A UK health and social care watchdog has warned that the country’s healthcare system is on the brink of collapse, and that many patients – particularly the elderly – are going to hospital for emergencies when they should have been seen much earlier.
In his first major announcement since being appointed earlier this year, David Prior, head of the Care and Quality Commission (CQC) non-departmental public body, has called for an urgent investment in community care.
He also said that the number of emergency-care beds in hospitals should be scaled back in order to divert much-needed funds to other areas of the National Health Service (NHS). He voiced his concerns at a talk on Wednesday at the King's Fund, a think-tank that seeks to improve the health care system in England.
“If we don’t start closing acute beds, the system is going to fall over. Emergency admissions through Accident and Emergency (A&E) are out of control in large parts of the country. That is totally unsustainable,” Prior said.
He also slammed the decision to allow General Practitioners (GPs) – the name for family doctors in the UK – to opt out of out-of-hours care, advising that they should be on-call and available to patients around-the-clock. “Primary care is in bad shape. I think GPs ought to be responsible 24/7,” he said.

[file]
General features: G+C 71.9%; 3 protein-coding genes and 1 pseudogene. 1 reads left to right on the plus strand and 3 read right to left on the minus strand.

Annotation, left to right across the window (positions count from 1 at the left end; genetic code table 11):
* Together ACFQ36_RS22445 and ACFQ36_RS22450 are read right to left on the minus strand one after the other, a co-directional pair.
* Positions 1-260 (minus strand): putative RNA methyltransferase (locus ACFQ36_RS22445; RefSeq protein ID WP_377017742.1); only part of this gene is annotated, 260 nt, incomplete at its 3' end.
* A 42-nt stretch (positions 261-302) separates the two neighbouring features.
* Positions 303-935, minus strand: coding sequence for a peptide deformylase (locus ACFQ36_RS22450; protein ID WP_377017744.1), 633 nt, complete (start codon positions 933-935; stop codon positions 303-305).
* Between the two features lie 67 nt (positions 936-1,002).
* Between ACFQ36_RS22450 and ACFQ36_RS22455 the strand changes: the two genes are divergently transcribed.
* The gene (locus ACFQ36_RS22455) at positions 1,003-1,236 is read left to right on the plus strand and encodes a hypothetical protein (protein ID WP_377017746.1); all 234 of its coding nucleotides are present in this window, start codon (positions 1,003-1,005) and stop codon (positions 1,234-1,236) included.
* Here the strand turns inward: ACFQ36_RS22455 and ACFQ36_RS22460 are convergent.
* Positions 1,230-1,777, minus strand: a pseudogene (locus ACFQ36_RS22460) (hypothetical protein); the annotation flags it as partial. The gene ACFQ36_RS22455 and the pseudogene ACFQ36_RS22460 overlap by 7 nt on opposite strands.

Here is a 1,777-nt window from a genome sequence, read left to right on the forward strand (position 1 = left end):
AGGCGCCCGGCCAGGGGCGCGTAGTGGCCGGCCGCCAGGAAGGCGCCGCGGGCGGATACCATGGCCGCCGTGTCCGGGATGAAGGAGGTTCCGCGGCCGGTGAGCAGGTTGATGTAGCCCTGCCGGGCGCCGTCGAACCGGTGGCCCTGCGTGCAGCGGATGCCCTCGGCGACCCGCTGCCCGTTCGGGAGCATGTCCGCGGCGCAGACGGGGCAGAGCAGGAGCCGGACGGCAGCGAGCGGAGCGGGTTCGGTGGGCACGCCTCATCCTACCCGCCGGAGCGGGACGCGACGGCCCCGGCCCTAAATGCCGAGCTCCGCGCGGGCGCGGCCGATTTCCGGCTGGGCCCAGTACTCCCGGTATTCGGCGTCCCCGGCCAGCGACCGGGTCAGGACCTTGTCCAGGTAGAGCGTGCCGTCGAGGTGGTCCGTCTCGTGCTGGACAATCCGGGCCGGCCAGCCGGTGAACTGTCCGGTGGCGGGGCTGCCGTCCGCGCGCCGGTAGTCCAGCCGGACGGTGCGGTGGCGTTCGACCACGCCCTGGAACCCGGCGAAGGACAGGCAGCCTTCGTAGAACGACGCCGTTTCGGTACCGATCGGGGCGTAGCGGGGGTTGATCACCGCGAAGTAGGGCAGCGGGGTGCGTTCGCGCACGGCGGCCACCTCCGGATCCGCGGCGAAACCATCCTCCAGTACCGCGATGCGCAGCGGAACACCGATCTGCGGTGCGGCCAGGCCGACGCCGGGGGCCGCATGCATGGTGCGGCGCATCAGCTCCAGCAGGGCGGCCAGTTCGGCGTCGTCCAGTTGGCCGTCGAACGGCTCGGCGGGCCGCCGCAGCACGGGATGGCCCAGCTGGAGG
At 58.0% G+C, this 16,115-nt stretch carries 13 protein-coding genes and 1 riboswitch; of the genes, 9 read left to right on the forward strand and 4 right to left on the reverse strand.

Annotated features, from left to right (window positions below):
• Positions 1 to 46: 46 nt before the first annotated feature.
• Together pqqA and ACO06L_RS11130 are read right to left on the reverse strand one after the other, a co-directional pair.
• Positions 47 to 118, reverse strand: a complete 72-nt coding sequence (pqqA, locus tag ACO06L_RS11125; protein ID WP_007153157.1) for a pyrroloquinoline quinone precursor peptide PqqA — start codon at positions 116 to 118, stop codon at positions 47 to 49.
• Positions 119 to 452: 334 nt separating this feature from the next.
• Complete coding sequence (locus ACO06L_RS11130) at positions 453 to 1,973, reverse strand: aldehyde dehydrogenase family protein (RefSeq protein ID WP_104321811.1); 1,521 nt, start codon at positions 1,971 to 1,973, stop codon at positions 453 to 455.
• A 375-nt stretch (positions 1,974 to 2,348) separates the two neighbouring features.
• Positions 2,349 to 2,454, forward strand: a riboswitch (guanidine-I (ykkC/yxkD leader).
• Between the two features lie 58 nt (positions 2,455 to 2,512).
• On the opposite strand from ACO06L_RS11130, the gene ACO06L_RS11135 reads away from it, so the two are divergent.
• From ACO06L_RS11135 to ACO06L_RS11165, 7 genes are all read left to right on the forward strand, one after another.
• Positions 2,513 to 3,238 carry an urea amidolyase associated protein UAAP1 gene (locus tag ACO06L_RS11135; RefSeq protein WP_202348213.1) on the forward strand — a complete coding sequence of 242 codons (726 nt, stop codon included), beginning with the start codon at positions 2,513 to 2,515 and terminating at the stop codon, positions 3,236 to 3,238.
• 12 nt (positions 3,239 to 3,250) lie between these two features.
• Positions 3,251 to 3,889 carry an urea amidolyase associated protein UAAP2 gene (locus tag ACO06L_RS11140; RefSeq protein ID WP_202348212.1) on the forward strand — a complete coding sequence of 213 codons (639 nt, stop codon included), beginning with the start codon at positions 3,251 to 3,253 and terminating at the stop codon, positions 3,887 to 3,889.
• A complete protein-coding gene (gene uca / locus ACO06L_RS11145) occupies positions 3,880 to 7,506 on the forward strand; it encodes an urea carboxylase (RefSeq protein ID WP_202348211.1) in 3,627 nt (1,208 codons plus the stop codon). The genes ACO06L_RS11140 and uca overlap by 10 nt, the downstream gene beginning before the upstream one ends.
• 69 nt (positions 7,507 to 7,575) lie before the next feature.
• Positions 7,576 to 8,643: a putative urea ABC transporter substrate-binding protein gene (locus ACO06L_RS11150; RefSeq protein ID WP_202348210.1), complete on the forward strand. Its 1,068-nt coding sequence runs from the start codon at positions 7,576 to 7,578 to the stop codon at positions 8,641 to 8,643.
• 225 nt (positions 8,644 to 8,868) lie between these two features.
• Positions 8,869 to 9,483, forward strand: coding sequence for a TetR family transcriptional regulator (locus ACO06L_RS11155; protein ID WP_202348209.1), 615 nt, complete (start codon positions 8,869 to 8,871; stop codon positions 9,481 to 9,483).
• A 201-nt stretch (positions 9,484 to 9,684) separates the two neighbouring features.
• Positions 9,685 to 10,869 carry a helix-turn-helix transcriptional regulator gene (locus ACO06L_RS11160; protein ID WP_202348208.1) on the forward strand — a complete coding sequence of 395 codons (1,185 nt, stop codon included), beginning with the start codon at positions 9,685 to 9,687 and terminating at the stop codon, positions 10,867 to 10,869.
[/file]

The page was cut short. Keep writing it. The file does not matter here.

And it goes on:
He also pointed out that there is no real market in the British healthcare system, especially in rural areas, leaving many patients at the mercy of their local hospital regardless of its quality.
“The patient or resident is the weakest voice in the system. It is classic market failure. We can talk about competition until the cows come home but if you live in Norwich there is one hospital,” said Prior, the former chairman of Norwich University Hospitals foundation trust.
His comments come amid a slew of scandals involving NHS care and worrying new research that revealed that 1 in 10 patients – about 1 million patients a year – suffers avoidable harm in NHS hospitals and care homes.
The Mid Staffordshire NHS trust is now in administration following reports of “appalling” care that led to the deaths of 400 patients between 2005 and 2008.